A Nation of Outsiders: How the White Middle Class Fell in Love with Rebellion in Postwar America

By Grace Elizabeth Hale | Go to book overview

CHAPTER 8
Rescue: Christian Outsiders in Action
in the Anti-Abortion Movement

Every major political change in our society has been
preceded by social upheaval. The pro-life movement
has failed to learn the lessons of history, which show
how the labor movement, the civil rights movement,
Vietnam protest, and gay liberation all occurred because
a group of people created social tension
.
Randall Terry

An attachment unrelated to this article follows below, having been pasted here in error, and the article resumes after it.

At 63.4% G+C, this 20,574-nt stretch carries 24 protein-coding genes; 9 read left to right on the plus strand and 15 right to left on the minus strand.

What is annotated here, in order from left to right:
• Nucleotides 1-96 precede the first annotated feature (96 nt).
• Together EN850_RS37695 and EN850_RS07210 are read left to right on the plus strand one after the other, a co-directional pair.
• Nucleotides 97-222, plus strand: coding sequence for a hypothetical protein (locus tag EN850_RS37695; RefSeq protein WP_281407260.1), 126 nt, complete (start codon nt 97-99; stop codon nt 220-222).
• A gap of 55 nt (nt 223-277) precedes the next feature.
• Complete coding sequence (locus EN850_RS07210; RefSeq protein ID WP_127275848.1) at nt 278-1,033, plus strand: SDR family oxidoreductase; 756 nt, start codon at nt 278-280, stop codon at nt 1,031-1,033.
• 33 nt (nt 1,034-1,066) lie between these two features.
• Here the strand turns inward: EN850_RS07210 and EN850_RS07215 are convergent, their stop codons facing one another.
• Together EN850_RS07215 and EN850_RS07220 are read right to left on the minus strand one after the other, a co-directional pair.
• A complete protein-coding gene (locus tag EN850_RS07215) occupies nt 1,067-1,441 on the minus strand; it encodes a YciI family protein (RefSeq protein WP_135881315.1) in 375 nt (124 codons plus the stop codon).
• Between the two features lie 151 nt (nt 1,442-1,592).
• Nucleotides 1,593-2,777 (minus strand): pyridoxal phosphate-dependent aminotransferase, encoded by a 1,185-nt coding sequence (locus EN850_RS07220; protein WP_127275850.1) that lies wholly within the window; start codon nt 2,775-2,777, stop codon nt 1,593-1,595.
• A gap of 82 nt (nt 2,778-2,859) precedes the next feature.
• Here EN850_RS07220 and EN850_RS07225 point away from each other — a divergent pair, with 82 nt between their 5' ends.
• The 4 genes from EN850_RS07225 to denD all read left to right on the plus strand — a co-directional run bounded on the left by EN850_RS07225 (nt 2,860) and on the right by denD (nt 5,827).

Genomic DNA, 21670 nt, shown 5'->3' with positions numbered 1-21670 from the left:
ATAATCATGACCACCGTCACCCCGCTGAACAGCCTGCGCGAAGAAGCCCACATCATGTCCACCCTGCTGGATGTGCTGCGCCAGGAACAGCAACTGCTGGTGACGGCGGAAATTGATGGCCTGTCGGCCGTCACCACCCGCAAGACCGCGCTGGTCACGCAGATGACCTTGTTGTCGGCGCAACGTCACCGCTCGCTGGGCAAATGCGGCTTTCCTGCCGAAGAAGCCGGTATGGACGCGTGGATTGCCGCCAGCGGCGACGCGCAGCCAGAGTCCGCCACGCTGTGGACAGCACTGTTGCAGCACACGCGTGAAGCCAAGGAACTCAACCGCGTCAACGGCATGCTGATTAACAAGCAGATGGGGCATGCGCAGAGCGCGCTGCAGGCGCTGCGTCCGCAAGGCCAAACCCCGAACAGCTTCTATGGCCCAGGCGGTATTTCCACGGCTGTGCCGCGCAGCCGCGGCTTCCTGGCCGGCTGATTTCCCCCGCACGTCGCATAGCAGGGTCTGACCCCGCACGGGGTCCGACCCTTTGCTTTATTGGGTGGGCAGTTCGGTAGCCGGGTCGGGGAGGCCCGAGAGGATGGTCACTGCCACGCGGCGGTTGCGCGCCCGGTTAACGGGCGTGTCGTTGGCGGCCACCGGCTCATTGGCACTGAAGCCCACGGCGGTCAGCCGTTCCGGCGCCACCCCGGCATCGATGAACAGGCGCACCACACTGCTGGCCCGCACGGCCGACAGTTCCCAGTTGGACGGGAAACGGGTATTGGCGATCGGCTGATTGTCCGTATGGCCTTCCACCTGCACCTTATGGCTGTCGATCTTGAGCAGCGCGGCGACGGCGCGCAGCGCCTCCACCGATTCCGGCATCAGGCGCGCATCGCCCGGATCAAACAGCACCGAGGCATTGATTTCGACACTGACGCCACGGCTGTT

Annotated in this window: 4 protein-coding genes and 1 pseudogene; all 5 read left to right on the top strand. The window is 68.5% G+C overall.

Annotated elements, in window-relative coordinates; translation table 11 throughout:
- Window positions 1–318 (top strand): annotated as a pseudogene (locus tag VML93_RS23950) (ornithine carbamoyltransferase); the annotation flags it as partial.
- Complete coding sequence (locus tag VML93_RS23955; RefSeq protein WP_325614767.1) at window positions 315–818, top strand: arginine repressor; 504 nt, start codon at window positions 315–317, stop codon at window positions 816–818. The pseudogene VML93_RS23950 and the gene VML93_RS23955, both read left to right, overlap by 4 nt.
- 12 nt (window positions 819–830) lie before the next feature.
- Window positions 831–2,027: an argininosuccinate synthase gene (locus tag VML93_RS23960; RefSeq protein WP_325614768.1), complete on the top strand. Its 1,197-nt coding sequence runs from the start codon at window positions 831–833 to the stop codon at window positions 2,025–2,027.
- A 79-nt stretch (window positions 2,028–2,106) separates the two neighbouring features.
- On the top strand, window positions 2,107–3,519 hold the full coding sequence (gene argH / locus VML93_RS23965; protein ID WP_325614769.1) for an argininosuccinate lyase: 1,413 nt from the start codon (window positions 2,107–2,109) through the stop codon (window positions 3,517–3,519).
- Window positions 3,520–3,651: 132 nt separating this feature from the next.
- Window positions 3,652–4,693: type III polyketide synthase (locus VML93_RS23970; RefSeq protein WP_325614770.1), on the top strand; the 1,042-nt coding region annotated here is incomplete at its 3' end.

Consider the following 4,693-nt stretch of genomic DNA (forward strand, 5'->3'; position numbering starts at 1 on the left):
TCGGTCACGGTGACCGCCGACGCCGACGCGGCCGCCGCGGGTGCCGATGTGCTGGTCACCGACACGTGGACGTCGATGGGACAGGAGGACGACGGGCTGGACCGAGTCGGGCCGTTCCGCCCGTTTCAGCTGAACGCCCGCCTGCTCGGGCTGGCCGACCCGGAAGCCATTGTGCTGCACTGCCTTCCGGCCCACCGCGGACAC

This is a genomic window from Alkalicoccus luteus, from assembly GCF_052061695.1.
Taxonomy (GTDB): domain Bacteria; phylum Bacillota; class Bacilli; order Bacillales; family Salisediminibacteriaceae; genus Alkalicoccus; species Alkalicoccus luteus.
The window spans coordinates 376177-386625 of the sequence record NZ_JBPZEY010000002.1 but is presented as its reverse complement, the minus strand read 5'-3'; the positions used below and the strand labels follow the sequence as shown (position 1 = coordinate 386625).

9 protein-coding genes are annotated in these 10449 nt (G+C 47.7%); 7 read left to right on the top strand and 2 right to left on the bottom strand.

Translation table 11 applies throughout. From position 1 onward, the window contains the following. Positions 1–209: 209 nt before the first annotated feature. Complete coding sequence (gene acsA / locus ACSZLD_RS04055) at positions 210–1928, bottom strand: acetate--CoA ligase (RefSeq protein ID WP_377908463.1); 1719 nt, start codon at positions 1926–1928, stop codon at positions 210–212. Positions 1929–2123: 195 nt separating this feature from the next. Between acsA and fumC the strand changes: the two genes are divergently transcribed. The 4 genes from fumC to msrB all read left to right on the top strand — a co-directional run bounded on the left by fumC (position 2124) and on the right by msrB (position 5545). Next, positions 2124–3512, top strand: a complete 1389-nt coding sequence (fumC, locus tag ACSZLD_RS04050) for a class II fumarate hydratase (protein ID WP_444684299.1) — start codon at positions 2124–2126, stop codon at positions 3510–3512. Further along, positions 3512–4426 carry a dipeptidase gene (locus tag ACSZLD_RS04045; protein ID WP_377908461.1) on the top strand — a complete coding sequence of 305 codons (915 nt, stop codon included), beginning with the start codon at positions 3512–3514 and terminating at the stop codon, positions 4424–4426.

The romance of the outsider helped white conservative Christians navigate the post-civil-rights-movement world. It enabled them to hold on to a sense of difference and yet recast it as a strength. It gave them a way to navigate the contradictions between their feelings of alienation from and yet entitlement to the resources of modern America. And it provided a way to reconcile their growing political agency with their unshakable belief that they were oppressed. Jerry Falwell and other leaders of the emerging Religious Right led fundamentalists back into politics, in rebellion against both their own subculture’s separatism and the larger American culture’s secularism. But some conservative Christians went further, insisting that voting, running for office, and lobbying elected officials could never be enough in a fallen world. Like some New Leftists in the 1960s and early 1970s, they needed to bring the transformation of their inner life out into the world. They needed to act. In the 1980s, Randall Terry, the founder of the anti-abortion group Operation Rescue, pushed conservative Christians to take up direct action and make their politics as real as their faith.

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